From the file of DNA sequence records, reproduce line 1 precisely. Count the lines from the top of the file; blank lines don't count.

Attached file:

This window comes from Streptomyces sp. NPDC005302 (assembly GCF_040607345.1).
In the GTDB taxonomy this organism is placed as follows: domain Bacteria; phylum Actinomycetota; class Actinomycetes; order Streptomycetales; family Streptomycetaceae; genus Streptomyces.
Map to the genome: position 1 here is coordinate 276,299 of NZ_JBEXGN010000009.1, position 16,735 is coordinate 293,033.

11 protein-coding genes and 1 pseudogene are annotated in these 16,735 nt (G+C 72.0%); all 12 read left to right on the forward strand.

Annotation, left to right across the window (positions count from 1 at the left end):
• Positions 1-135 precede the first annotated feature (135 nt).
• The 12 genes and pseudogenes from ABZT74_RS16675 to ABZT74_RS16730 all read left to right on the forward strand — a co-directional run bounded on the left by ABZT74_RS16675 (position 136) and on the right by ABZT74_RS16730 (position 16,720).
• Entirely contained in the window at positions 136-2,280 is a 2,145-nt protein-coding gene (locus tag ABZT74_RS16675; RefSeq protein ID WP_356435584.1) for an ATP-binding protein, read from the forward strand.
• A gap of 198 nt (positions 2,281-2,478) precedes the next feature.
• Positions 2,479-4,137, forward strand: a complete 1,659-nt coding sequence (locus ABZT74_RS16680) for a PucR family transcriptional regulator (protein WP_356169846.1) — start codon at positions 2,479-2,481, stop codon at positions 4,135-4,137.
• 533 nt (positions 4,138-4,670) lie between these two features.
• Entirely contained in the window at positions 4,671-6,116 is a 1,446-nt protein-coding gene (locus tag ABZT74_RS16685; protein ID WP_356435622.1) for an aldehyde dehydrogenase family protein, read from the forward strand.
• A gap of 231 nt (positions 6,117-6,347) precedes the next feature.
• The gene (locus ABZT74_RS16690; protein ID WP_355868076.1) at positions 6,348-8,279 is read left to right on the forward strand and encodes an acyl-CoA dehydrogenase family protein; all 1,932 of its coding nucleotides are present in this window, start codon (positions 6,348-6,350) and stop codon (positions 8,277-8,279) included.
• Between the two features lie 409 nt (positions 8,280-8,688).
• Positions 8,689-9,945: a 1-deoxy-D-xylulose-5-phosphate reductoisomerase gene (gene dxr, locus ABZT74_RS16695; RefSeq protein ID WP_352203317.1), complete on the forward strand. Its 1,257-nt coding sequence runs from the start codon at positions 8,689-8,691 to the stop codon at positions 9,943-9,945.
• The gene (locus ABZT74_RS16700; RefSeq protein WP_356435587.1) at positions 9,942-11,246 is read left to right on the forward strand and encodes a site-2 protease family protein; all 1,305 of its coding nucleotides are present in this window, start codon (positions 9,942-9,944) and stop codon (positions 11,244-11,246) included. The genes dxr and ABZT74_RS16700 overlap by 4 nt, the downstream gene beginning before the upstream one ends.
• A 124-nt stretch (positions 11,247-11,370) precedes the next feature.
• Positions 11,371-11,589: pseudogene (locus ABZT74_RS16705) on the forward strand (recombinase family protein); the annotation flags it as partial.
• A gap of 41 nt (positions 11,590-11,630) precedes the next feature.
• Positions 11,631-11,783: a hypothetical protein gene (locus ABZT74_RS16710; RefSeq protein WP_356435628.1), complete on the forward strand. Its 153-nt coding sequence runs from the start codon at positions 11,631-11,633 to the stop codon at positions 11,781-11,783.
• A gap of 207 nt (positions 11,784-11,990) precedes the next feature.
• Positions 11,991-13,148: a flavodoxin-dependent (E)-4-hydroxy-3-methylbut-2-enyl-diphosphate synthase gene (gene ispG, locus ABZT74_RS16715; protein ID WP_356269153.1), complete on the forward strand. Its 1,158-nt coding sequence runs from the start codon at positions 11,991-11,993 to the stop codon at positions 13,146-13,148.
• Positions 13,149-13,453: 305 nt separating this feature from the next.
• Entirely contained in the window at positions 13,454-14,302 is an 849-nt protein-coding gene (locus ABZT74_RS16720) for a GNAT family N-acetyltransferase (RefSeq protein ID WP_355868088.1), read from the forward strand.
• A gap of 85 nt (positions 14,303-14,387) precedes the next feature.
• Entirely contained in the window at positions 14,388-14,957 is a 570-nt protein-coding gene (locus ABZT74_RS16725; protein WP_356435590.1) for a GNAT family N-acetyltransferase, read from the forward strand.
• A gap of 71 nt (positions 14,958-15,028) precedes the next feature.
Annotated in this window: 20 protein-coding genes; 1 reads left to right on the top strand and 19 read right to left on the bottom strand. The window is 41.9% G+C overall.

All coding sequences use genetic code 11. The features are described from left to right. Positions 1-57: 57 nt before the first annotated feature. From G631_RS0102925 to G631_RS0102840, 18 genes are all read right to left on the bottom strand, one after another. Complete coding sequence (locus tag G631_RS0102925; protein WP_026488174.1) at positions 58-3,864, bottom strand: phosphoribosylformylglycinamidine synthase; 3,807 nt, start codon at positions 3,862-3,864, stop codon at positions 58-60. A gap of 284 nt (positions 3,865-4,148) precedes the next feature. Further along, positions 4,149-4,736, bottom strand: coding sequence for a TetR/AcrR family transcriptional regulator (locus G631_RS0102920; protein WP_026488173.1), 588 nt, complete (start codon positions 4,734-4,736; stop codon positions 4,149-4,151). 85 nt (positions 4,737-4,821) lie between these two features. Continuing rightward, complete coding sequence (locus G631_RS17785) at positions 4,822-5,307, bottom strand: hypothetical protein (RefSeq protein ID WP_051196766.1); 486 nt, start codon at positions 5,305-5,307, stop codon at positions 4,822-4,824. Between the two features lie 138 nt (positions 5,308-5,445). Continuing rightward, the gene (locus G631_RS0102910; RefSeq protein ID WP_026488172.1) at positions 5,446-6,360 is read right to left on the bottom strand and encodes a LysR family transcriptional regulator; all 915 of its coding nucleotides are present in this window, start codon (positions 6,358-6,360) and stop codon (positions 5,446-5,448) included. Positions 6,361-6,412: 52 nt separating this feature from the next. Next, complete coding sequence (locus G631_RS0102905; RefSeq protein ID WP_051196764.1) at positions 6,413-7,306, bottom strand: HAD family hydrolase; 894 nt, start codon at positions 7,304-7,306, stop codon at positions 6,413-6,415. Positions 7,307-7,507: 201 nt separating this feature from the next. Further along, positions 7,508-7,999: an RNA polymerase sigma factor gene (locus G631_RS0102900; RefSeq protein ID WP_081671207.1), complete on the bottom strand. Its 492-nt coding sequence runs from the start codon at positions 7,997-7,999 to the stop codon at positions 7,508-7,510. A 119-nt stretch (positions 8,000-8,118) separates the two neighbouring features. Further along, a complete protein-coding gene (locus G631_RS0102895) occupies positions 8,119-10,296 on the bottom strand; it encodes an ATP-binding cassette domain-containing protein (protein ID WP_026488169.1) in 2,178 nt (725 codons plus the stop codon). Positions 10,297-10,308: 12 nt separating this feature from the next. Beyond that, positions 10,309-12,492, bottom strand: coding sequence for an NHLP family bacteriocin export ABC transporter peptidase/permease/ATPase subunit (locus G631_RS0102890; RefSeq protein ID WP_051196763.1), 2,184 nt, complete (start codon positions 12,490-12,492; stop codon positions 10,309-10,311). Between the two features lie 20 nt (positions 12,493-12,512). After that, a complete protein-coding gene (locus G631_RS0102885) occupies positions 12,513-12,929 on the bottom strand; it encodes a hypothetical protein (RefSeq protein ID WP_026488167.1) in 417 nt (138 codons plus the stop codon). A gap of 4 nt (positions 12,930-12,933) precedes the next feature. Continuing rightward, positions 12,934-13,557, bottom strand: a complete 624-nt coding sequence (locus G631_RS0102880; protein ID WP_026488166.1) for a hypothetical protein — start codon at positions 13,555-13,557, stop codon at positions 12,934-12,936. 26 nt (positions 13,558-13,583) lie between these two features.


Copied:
This window comes from Streptomyces sp. NPDC005302 (assembly GCF_040607345.1).